Along with ‘why do major chords sound nice?’, I’d be interested to know what has led to 4/4, or ‘common time’, being far and away the most prevalent time signature in music. It’s so ubiquitous that I’d be willing to bet there are people who go through their entire lives without encountering a piece of music with a different metre. Is it something to do with the body’s rhythm – left foot, right foot, repeat? Nature or nurture? (Also, what about two-time? Too short a repeating unit, beyond marching music?) Common time is certainly the easiest time signature to dance to. And I’m not here to knock it – like everyone else, I listen to, and enjoy, a multitude of music in 4/4.

However, I do love it when artists stretch out and explore different time signatures. There hasn’t been a huge amount of it in popular music in recent years – at some stage, and for some reason, it seemed to become ‘uncool’ for musicians to display actual genuine musical ability, being pejoratively labeled “too clever” or “show offs” if they dared to. (This sentiment could also be applied to instrumental solos – although I might be alone in lamenting the death of the stirring guitar solo that once lit up the latter half of many a rock anthem.) We have become so accustomed to 4/4 (or perhaps it just comes so naturally to us?) that that part of a song’s structure is registered subconsciously and just ticks along unnoticed. This is what makes a different time signature so refreshing – suddenly the brain is engaged and can delight in grasping the new structure, like solving a puzzle; recognizing patterns and finding the groove. On top of that, the rhythms, melodies and phrases can sound more elegant, rather than stretched or squashed, as required, to fit the 4-beat straitjacket. 7/8, for example, reaches the next bar slightly quicker than expected, giving the song additional momentum, whereas 5/4 might stretch out a phrase, allowing it to linger. 3/4 , probably the alternative time signature of which people are most familiar, forces a completely different ‘stepping’ pattern – the waltz – and 6/8 gives delicious combinations of threes and twos, triplets and duplets. And that’s before getting on to 11s, 13s and 15s!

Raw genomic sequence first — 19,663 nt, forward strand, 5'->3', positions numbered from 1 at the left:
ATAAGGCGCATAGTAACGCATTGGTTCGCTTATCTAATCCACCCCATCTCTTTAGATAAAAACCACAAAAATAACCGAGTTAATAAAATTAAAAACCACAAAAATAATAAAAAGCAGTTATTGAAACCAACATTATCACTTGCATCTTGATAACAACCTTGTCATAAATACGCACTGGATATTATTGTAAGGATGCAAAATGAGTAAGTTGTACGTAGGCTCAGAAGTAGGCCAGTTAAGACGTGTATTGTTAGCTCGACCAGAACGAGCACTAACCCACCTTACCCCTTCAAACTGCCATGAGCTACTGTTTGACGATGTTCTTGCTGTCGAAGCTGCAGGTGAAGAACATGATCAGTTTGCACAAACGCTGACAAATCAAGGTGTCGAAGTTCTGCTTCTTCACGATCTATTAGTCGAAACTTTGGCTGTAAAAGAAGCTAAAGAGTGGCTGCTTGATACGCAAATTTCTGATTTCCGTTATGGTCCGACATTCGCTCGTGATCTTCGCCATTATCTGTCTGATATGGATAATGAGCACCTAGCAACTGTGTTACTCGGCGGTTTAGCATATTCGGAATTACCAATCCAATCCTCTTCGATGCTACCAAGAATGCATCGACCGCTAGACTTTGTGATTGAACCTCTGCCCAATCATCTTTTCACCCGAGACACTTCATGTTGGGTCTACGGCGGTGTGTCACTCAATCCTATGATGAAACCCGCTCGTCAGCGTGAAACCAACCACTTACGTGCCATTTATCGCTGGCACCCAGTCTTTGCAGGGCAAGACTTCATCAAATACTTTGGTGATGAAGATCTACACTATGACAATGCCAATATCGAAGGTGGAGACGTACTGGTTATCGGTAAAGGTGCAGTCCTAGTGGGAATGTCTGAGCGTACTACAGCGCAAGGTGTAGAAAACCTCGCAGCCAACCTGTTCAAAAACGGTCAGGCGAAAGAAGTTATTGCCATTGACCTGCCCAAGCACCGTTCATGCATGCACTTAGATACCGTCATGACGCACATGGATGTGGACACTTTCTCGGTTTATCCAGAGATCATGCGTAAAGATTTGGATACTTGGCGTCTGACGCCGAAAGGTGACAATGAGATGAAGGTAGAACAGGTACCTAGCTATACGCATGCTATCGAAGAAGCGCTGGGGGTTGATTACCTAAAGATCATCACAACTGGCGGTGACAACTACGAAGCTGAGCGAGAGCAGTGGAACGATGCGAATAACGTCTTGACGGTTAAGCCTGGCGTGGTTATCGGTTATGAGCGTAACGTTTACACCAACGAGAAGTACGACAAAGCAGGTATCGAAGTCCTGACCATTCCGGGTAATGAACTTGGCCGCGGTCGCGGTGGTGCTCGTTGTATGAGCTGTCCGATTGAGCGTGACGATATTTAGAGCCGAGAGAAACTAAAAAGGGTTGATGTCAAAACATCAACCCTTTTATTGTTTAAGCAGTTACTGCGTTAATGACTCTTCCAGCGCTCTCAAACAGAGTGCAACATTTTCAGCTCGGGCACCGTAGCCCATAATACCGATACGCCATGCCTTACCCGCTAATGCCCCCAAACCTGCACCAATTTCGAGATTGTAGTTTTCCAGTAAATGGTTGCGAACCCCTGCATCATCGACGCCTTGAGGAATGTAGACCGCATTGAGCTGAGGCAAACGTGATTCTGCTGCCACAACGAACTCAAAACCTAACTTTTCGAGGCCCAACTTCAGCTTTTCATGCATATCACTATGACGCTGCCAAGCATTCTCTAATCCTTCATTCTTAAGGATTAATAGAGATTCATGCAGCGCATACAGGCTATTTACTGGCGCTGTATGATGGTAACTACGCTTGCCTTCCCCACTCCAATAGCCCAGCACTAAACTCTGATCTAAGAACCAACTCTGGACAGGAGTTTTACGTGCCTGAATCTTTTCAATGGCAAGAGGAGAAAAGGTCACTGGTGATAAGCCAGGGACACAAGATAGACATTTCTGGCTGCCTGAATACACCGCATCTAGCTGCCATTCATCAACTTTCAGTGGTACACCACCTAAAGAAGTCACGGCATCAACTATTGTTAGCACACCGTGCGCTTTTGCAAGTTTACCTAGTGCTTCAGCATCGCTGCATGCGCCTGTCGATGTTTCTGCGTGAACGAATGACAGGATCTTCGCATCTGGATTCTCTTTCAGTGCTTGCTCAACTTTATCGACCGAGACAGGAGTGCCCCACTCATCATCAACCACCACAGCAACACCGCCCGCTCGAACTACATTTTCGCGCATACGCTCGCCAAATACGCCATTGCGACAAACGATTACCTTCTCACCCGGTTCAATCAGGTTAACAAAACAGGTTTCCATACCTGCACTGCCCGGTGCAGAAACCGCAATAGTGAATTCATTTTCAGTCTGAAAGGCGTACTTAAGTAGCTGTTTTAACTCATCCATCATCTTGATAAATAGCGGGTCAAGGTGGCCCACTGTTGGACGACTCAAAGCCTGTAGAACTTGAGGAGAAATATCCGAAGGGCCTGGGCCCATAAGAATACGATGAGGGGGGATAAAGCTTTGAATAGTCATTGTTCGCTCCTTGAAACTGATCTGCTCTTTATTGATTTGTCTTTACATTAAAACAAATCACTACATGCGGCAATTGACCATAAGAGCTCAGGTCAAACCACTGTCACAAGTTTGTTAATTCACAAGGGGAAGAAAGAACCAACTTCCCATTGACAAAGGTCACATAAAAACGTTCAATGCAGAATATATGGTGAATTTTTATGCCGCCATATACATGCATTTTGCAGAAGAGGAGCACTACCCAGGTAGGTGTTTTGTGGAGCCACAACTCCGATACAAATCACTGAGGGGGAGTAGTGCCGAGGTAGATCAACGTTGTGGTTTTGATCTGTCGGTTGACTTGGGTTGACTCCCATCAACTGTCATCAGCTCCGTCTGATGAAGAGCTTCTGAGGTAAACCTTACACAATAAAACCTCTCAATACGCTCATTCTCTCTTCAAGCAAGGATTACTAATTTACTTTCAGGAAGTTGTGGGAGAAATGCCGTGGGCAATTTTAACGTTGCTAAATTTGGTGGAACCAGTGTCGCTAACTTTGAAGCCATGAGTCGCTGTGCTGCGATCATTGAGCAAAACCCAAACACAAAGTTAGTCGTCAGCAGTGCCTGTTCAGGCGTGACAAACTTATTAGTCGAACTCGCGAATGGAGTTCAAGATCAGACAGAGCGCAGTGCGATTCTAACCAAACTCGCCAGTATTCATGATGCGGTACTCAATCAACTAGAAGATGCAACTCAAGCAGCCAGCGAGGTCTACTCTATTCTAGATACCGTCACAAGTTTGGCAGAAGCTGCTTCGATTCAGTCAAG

To celebrate the uncommon time signature, I plan on showcasing excellent tracks in as many different time signatures as I can find in my collection / on YouTube. Stay tuned!